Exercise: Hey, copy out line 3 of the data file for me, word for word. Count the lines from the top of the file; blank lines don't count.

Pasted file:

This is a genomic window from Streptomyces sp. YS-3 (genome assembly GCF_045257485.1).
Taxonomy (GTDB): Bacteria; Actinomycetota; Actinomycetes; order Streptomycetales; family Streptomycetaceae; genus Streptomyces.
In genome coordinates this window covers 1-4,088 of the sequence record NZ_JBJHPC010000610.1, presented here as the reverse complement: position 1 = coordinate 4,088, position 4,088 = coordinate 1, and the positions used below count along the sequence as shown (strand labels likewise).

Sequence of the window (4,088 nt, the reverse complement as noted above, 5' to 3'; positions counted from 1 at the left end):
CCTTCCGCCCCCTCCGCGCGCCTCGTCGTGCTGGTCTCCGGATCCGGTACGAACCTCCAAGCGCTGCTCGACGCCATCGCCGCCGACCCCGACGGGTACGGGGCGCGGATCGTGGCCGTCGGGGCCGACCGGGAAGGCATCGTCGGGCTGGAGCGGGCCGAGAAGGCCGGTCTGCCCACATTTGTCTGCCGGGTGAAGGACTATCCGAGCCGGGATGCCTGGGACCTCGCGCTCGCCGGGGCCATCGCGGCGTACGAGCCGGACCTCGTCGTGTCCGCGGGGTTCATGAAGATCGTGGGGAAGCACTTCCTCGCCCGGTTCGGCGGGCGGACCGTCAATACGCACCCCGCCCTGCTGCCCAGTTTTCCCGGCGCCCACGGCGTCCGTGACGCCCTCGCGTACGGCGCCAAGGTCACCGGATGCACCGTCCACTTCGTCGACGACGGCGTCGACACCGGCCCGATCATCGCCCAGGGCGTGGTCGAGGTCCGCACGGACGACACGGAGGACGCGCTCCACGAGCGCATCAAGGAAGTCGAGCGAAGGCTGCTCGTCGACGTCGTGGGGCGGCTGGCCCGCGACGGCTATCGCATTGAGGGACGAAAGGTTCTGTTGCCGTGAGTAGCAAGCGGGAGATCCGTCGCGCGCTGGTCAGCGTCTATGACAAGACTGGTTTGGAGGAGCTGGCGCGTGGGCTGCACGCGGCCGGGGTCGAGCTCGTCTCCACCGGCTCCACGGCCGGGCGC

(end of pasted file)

In genome coordinates this window covers 1-4,088 of the sequence record NZ_JBJHPC010000610.1, presented here as the reverse complement: position 1 = coordinate 4,088, position 4,088 = coordinate 1, and the positions used below count along the sequence as shown (strand labels likewise).